UNITED STATES DISTRICT COURT SOUTHERN DISTRICT OF NEW YORK
July 10, 2008
FRANCOIS MARLAND, PLAINTIFF,
MATTHEW HEYSEL AND BIG SKY ENERGY CORPORATION, DEFENDANTS.
The opinion of the court was delivered by: Lewis A. Kaplan, District Judge.
This is an action by a Frenchman against a Canadian for an alleged securities fraud in Dubai. Not surprisingly, defendants move to dismiss for lack of subject matter jurisdiction and, in the alternative, lack of personal jurisdiction over the individual defendant.
The plaintiff, Francois Marland, is a French citizen who resides in Switzerland.*fn1 Defendant Big Sky Energy Corporation, although incorporated under the laws of Nevada, has its principal place of business in London and offices in Canada and Kazakhstan.*fn2 Its shares are traded on NASDAQ.*fn3 Its chairman, defendant Matthew Heysel, is a Canadian citizen resident in Dubai.*fn4
In early 2006, Marland began buying Big Sky shares. By June 11, 2006, he had accumulated 250,000 shares valued at $277,500.*fn5
The Alleged Fraud
On June 11, 2006, Piero Ventura, an associate of Marland, met Heysel in a hotel in Dubai. The two allegedly discussed Big Sky's loss of an important oil field as well as the company's general prospects. According to the complaint, Heysel told Ventura that Big Sky had just signed an agreement with Alexander Maschkevich, whom he described as being well connected in the Kazakh region and as a main shareholder of Eurasia Group. In addition, Heysel related that he had given Eurasia Group several million shares of Big Sky to recover the lost oil field for the company. He claimed that Big Sky would become a billion dollar company as a result of these developments. He urged Marland not to sell his Big Sky shares and allegedly added that he "had conveyed this information as 'inside information' in advance of any public announcement."*fn6
Marland claims that he in consequence "was effectively frozen," implying that this was so because he believed that he could not sell his shares while in possession of inside information. He continued to hold his stock, rather than sell, as Big Sky shares dropped to approximately 4 cents per share.*fn7 He charges Heysel and Big Sky with fraud on the theory that Heysel's statements were materially false in that "Eurasia Group did not enter into a strategic partnership with Big Sky, nor did it gain any major stock interest in exchange for providing business opportunities that might have increased Big Sky's market value."*fn8 Moreover, Big Sky, he says, did not recover the lost oil field.*fn9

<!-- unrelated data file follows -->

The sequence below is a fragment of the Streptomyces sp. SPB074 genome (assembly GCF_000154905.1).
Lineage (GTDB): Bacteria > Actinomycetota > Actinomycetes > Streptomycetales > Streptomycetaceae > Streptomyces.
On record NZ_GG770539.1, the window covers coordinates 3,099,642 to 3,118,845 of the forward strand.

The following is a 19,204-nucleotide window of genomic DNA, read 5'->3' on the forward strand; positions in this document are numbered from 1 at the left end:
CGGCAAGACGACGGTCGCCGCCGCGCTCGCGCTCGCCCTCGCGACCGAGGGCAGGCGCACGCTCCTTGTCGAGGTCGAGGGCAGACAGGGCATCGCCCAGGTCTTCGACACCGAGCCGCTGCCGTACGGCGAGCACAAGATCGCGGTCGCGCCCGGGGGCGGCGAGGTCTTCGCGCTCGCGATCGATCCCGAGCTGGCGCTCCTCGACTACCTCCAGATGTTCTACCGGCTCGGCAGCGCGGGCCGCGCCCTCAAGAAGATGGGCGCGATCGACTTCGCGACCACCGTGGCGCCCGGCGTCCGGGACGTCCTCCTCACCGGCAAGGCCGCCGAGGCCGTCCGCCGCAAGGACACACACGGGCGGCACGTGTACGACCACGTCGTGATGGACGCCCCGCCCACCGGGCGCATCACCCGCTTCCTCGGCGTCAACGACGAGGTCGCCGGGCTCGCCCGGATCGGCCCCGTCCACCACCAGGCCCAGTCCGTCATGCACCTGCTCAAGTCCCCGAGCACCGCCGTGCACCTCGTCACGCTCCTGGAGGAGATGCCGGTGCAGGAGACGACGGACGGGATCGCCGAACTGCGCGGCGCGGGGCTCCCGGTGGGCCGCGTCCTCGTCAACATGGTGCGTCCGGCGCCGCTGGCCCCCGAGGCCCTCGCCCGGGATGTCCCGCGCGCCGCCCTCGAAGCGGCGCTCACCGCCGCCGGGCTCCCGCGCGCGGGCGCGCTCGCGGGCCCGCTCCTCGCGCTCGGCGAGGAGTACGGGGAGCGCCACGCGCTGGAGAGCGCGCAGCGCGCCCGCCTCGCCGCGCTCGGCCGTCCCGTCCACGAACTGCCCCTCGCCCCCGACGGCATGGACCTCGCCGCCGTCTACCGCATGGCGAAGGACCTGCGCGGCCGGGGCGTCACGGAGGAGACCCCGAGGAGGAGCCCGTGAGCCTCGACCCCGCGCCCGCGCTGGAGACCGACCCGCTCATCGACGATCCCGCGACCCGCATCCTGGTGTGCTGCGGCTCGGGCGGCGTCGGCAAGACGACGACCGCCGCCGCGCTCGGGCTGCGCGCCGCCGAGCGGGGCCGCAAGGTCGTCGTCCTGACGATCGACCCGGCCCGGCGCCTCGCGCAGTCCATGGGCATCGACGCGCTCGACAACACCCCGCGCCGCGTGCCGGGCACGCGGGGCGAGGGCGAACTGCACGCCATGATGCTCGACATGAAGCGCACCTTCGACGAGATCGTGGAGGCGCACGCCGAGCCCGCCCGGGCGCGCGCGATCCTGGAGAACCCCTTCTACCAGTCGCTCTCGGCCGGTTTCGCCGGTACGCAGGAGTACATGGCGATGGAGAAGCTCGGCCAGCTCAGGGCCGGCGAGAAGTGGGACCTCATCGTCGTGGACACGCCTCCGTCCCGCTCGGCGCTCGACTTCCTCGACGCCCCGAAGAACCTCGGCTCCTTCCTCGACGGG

The complaint contains four causes of action. The first and third charge Heysel and Big Sky, respectively, with common law fraud based on the alleged misrepresentations by Heysel to Ventura. The second and fourth allege violations of Section 10(b) of the Securities Exchange Act of 1934 (the "Exchange Act")*fn10 and Rule 10b-5 thereunder*fn11 against Heysel and Big Sky, respectively, on the same theory.
Subject Matter Jurisdiction
Federal courts are courts of limited jurisdiction. Plaintiffs therefore always have the burden of pleading and proving subject matter jurisdiction.*fn12
In this circuit, as in many others, the extraterritorial application of the Exchange Act long has been characterized as implicating a court's subject matter jurisdiction.*fn13 A recent Supreme Court decision, however, raises the question whether it properly is characterized instead as going to the existence of a claim under the federal securities laws. In Arbaugh v. Y & H Corp.,*fn14 the Supreme Court concluded that Title VII's definition of "employer" as having fifteen or more employees was an element of the Title VII claim rather than a limitation on subject matter jurisdiction. The Court, observing that "[o]n the subject-matter-jurisdiction/ingredient-of-claim-for-relief dichotomy, this Court and others have been less than meticulous,"*fn15 enunciated a "readily administrable bright line" rule: "[W]hen Congress does not rank a statutory limitation on coverage as jurisdictional, courts should treat the restriction as nonjurisdictional in character."*fn16